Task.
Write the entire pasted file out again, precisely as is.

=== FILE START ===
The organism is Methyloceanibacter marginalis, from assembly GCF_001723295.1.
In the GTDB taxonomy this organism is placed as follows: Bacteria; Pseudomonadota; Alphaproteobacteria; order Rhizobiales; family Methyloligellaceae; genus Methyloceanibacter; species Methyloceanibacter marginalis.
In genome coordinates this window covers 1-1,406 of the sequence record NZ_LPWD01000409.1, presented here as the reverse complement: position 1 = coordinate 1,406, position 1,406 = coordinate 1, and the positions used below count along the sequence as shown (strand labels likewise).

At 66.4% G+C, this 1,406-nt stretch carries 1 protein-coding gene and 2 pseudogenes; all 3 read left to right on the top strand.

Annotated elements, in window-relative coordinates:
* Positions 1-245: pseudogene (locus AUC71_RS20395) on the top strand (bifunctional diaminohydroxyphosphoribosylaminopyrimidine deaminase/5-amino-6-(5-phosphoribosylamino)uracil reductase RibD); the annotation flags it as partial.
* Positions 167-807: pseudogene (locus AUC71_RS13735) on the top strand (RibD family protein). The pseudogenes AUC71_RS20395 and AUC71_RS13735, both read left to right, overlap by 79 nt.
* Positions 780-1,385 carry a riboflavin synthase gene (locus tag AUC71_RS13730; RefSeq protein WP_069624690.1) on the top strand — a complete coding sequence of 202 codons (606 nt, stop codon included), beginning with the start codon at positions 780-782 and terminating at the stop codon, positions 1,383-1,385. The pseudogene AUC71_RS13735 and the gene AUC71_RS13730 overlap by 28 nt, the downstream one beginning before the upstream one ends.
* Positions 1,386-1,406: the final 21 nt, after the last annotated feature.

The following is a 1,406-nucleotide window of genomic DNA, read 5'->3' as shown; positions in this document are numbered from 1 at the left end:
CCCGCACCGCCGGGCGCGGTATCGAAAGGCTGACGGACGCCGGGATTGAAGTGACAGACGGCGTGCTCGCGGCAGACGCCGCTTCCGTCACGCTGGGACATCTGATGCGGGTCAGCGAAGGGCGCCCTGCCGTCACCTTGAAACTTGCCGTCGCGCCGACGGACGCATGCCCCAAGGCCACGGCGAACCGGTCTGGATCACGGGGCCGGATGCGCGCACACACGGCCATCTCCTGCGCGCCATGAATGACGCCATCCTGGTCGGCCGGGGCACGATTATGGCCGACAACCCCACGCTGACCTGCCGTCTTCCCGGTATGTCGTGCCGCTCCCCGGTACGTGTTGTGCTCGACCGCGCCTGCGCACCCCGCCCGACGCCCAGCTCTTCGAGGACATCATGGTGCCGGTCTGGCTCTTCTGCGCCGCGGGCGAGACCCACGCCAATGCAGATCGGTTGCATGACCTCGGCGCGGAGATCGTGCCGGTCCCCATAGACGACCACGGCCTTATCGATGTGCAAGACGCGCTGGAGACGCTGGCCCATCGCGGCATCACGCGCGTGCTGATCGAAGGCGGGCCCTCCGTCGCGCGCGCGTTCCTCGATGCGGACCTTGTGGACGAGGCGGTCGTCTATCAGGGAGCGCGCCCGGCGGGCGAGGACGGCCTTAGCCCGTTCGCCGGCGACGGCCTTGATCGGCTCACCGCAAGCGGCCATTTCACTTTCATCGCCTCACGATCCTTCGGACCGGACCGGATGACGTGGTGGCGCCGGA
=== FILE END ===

The organism is Methyloceanibacter marginalis, from assembly GCF_001723295.1.
In the GTDB taxonomy this organism is placed as follows: Bacteria; Pseudomonadota; Alphaproteobacteria; order Rhizobiales; family Methyloligellaceae; genus Methyloceanibacter; species Methyloceanibacter marginalis.
In genome coordinates this window covers 1-1,406 of the sequence record NZ_LPWD01000409.1, presented here as the reverse complement: position 1 = coordinate 1,406, position 1,406 = coordinate 1, and the positions used below count along the sequence as shown (strand labels likewise).

At 66.4% G+C, this 1,406-nt stretch carries 1 protein-coding gene and 2 pseudogenes; all 3 read left to right on the top strand.

Annotated elements, in window-relative coordinates:
* Positions 1-245: pseudogene (locus AUC71_RS20395) on the top strand (bifunctional diaminohydroxyphosphoribosylaminopyrimidine deaminase/5-amino-6-(5-phosphoribosylamino)uracil reductase RibD); the annotation flags it as partial.
* Positions 167-807: pseudogene (locus AUC71_RS13735) on the top strand (RibD family protein). The pseudogenes AUC71_RS20395 and AUC71_RS13735, both read left to right, overlap by 79 nt.
* Positions 780-1,385 carry a riboflavin synthase gene (locus tag AUC71_RS13730; RefSeq protein WP_069624690.1) on the top strand — a complete coding sequence of 202 codons (606 nt, stop codon included), beginning with the start codon at positions 780-782 and terminating at the stop codon, positions 1,383-1,385. The pseudogene AUC71_RS13735 and the gene AUC71_RS13730 overlap by 28 nt, the downstream one beginning before the upstream one ends.
* Positions 1,386-1,406: the final 21 nt, after the last annotated feature.

The following is a 1,406-nucleotide window of genomic DNA, read 5'->3' as shown; positions in this document are numbered from 1 at the left end:
CCCGCACCGCCGGGCGCGGTATCGAAAGGCTGACGGACGCCGGGATTGAAGTGACAGACGGCGTGCTCGCGGCAGACGCCGCTTCCGTCACGCTGGGACATCTGATGCGGGTCAGCGAAGGGCGCCCTGCCGTCACCTTGAAACTTGCCGTCGCGCCGACGGACGCATGCCCCAAGGCCACGGCGAACCGGTCTGGATCACGGGGCCGGATGCGCGCACACACGGCCATCTCCTGCGCGCCATGAATGACGCCATCCTGGTCGGCCGGGGCACGATTATGGCCGACAACCCCACGCTGACCTGCCGTCTTCCCGGTATGTCGTGCCGCTCCCCGGTACGTGTTGTGCTCGACCGCGCCTGCGCACCCCGCCCGACGCCCAGCTCTTCGAGGACATCATGGTGCCGGTCTGGCTCTTCTGCGCCGCGGGCGAGACCCACGCCAATGCAGATCGGTTGCATGACCTCGGCGCGGAGATCGTGCCGGTCCCCATAGACGACCACGGCCTTATCGATGTGCAAGACGCGCTGGAGACGCTGGCCCATCGCGGCATCACGCGCGTGCTGATCGAAGGCGGGCCCTCCGTCGCGCGCGCGTTCCTCGATGCGGACCTTGTGGACGAGGCGGTCGTCTATCAGGGAGCGCGCCCGGCGGGCGAGGACGGCCTTAGCCCGTTCGCCGGCGACGGCCTTGATCGGCTCACCGCAAGCGGCCATTTCACTTTCATCGCCTCACGATCCTTCGGACCGGACCGGATGACGTGGTGGCGCCGGA